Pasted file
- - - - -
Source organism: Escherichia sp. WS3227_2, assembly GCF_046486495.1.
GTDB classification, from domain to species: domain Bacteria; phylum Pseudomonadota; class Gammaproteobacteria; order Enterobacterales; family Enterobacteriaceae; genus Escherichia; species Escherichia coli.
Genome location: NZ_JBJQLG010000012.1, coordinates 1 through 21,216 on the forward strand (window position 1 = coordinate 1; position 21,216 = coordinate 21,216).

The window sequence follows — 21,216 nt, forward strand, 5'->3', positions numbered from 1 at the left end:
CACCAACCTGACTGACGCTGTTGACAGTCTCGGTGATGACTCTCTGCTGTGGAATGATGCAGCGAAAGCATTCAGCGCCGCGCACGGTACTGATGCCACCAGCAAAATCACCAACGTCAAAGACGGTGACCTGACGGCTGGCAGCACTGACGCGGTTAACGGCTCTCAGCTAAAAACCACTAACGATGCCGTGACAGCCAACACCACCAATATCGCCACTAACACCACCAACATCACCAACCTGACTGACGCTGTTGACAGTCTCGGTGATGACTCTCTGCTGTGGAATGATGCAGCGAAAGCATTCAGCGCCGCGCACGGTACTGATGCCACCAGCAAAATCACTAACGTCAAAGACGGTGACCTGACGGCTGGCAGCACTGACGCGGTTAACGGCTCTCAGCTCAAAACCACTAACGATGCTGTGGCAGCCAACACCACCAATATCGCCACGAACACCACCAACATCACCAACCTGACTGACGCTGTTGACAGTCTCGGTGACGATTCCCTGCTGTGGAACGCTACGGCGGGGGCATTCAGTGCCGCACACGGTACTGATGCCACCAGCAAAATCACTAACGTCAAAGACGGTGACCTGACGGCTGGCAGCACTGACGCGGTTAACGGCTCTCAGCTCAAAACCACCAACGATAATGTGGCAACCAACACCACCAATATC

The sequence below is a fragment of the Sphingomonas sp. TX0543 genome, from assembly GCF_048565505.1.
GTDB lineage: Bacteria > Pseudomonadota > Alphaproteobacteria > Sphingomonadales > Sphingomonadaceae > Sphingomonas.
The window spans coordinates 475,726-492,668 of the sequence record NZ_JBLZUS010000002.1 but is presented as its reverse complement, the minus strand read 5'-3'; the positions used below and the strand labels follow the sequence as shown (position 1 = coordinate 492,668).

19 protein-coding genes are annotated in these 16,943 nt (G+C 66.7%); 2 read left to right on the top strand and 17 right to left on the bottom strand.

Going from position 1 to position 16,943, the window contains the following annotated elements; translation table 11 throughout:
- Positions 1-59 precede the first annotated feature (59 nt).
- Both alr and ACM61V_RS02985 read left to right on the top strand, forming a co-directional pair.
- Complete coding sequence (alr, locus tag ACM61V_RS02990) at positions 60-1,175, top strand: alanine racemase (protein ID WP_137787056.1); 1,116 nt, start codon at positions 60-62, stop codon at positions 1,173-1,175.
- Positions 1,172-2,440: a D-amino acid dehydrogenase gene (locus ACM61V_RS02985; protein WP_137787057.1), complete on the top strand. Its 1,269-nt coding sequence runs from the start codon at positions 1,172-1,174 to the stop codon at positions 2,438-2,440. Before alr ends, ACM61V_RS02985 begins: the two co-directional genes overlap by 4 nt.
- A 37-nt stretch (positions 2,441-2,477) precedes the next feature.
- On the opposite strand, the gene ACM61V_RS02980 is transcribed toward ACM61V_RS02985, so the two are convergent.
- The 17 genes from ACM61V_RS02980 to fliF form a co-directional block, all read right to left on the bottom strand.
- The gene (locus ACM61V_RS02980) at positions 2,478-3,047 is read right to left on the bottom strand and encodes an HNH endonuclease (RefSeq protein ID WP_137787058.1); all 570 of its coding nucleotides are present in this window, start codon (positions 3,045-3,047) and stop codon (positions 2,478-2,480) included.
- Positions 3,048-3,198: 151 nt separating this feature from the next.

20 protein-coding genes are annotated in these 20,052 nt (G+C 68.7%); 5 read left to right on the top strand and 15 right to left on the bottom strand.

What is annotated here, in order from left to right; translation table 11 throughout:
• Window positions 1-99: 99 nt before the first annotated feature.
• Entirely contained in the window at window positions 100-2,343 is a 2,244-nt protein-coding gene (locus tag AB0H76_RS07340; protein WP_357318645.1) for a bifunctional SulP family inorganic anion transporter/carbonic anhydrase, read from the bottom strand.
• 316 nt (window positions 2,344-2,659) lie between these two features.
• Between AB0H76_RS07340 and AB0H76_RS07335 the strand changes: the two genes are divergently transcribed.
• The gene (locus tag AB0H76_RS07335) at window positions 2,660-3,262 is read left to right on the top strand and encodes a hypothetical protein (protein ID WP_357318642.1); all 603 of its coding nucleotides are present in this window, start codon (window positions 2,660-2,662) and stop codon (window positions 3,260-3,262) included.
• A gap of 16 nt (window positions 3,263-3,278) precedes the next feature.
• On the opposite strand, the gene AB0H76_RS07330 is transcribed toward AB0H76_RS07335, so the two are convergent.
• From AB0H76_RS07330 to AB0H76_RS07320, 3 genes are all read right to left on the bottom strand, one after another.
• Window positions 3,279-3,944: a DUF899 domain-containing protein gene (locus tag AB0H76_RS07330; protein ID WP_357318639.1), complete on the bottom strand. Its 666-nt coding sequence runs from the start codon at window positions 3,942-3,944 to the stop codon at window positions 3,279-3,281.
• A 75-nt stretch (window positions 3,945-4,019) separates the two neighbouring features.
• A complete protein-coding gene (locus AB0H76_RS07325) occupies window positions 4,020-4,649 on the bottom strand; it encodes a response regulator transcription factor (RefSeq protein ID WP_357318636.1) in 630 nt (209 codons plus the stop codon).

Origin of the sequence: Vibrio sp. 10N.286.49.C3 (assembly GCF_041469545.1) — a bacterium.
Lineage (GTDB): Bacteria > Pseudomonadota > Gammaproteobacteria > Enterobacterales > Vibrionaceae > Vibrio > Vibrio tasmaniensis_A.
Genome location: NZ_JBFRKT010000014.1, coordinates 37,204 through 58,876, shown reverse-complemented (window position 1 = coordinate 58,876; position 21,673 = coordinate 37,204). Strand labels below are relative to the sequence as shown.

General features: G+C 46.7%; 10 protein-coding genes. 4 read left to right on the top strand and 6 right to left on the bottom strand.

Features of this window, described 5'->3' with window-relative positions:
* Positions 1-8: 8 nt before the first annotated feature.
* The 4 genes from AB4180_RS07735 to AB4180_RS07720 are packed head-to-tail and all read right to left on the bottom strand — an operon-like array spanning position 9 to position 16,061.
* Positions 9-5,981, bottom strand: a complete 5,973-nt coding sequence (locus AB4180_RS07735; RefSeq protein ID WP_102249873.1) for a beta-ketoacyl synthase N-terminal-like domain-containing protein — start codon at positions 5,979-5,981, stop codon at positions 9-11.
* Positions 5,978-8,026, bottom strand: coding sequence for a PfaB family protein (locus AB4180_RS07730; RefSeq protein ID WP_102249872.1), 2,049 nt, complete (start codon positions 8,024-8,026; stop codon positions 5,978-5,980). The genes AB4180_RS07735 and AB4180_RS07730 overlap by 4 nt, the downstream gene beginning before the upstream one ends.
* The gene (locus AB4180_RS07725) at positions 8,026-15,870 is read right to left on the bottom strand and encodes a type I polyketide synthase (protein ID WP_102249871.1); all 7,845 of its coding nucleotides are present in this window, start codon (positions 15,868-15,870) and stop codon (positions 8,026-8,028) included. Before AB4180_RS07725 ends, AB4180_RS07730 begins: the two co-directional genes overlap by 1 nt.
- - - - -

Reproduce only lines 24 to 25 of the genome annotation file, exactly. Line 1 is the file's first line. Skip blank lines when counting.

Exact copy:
• 316 nt (window positions 2,344-2,659) lie between these two features.
• Between AB0H76_RS07340 and AB0H76_RS07335 the strand changes: the two genes are divergently transcribed.